Sign of the Cult-Buster (Page 3)
Ford Greene eventually assumed a more controversial role, becoming a
"deprogrammer" hired by parents to pluck their sons and daughters
from cults, sometimes employing tactics that bumped up against the law.
In 1977, he was charged with kidnapping in Colorado after helping to abduct
a rancher's son who joined the Moonies and tried to cash out his share of
the family spread. (The charges were later dismissed.) Greene's deprogramming
of a young Canadian schoolteacher who fell in with the Unification Church
while on a trip to the Bay Area was chronicled in the 1980 film Ticket to
By his estimate, Greene deprogrammed more than 100 young people, scaling
back only after managing to talk his way into law school at San Francisco's
New College of California. It was hardly the Ivy League track that his influential
parents had imagined for him. But for Greene, who had bounded from one expensive
boarding school to another as a teenager and was without a college degree
at the time he was admitted, the tiny, little-known law school suited his
purposes. He chose law not for the sake of becoming a lawyer, he says, but
as a way to better equip himself for the anti-cult crusade in which he had
already enlisted. "Ford is one of those people for whom the law is
a means to an end, and in his case that has meant going after groups that
he considers to be cults," says Murray Orrick, whom Greene helped deprogram
from the Moonies and who is a Bay Area music producer and nephew of the
late federal judge William Orrick.
As a lawyer, it didn't take long for Greene to make a mark.
For example, in 1979, a young law school graduate named David Molko and
another former Moon follower sued the church, claiming to have been coerced
and brainwashed. Lower courts ruled that constitutional guarantees of religious
freedom barred such suits. But in Molko v. Holy Spirit Association, Greene
prevailed before the California Supreme Court. In an opinion written by
Justice Stanley Mosk in 1988 that would bear on the tactics religious groups
use to attract followers, the court said that any burden on the free exercise
of religion was outweighed by the state's interest in protecting against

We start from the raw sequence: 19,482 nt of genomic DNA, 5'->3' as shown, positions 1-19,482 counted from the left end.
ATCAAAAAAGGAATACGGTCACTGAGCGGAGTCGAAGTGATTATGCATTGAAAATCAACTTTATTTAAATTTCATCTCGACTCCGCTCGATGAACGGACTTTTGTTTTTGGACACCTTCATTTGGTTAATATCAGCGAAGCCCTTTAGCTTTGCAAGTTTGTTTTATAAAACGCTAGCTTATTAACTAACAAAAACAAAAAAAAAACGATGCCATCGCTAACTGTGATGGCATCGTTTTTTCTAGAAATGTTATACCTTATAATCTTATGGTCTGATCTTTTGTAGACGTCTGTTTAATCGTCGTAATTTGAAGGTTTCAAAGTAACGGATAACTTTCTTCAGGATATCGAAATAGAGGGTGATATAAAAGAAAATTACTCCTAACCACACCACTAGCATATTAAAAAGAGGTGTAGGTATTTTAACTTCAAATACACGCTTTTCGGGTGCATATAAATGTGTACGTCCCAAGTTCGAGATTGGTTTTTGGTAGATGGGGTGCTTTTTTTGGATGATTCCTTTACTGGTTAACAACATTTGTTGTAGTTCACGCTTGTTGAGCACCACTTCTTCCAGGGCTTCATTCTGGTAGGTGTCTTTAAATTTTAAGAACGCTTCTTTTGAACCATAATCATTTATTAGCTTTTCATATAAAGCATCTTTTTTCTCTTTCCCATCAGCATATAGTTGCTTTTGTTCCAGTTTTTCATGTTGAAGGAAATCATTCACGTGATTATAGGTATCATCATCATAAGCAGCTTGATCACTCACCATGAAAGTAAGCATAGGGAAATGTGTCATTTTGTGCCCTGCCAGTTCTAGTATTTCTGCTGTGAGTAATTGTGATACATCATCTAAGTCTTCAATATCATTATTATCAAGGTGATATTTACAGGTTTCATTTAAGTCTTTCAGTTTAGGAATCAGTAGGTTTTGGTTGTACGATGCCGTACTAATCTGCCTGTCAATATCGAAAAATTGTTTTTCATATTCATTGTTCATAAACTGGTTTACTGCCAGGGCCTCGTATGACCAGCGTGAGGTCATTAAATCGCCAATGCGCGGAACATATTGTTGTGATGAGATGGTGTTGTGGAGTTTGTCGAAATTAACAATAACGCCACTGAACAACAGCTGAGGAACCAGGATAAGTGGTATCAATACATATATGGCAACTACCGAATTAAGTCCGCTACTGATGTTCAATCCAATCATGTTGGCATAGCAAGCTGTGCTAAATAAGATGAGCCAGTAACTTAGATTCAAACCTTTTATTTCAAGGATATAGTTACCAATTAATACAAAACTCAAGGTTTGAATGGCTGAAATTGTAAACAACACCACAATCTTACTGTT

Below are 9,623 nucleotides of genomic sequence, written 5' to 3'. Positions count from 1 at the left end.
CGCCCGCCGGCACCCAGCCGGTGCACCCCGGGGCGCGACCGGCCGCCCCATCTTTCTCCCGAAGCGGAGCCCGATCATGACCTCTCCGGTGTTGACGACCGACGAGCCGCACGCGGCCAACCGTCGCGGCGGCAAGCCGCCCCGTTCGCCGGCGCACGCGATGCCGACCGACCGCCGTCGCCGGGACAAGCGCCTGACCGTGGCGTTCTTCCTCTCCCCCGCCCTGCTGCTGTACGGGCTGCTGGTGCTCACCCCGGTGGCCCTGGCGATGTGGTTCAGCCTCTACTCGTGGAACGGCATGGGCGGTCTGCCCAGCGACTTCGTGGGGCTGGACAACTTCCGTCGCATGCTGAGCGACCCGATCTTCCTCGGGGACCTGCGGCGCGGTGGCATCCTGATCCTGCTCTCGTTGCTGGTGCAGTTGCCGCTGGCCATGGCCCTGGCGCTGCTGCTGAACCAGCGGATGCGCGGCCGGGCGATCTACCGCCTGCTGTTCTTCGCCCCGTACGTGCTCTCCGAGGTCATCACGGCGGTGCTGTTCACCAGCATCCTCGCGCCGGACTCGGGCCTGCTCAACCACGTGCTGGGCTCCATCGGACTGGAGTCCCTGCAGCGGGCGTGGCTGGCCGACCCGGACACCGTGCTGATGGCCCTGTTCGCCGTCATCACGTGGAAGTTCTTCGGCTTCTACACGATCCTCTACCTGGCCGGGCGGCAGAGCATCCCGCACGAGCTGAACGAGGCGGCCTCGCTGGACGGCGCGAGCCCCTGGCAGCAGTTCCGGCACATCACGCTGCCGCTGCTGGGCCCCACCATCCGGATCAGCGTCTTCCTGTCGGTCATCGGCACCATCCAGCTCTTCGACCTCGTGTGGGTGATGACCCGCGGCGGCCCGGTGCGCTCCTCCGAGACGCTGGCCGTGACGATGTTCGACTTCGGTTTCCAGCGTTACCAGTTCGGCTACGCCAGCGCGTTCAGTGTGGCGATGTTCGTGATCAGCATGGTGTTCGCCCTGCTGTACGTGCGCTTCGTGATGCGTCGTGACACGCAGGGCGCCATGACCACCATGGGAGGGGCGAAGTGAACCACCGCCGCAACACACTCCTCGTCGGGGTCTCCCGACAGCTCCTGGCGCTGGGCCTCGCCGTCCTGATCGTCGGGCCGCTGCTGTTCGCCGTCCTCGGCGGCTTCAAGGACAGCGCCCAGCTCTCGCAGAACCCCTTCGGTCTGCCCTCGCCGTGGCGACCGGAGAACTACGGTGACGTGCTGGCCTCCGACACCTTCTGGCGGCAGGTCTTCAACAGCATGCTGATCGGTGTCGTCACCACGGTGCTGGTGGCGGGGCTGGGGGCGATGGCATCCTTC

"fraudulent induction of unconsenting individuals into an atmosphere
of coercive persuasion."
A year later, Greene scored another victory against the Unification Church,
persuading a Colorado jury to acquit two deprogrammers of kidnapping a woman
who became a Moonie. In that case, he and another lawyer successfully used
a "choice of evils" defense to argue that the deprogrammers were
forced to capture the woman to prevent her from being brainwashed.
About the same time, he agreed to represent Richard and Vicki Aznaran,
the high-ranking husband-wife duo whose departure from Scientology sent
shock waves through the organization. In the mid-'90s, he helped represent
ex-Scientologist Lawrence Wollersheim, to whom the church agreed to pay
an $8.7 million judgment after Wollersheim claimed that Scientology operatives
had subjected him to numerous deprivations, including being held as a church
prisoner on a ship off the California coast. Greene also successfully represented
a partially brain-damaged former Scientologist named Raul Lopez, who contended
that church officials in Southern California had bilked him out of nearly
$3 million from an insurance settlement.
In a 1998 case involving the Ananda Church of Self Realization, Greene
won a $1.7 million judgment against the church and its spiritual leader,
J. Donald Walters, aka Swami Kriyananda. In that case, a jury found that
Walters and another church official had sexually exploited a former Bay
Area devotee, Anne-Marie Bertolucci, under the guise of helping her to make
"Fighting cults comes from deep within Ford's own experience,"
says Vermont attorney Max Taylor, whom Greene helped bring out of a group
called Fellowship of Friends years ago. "In his mind there's nothing
worse than using spirituality to take advantage of people."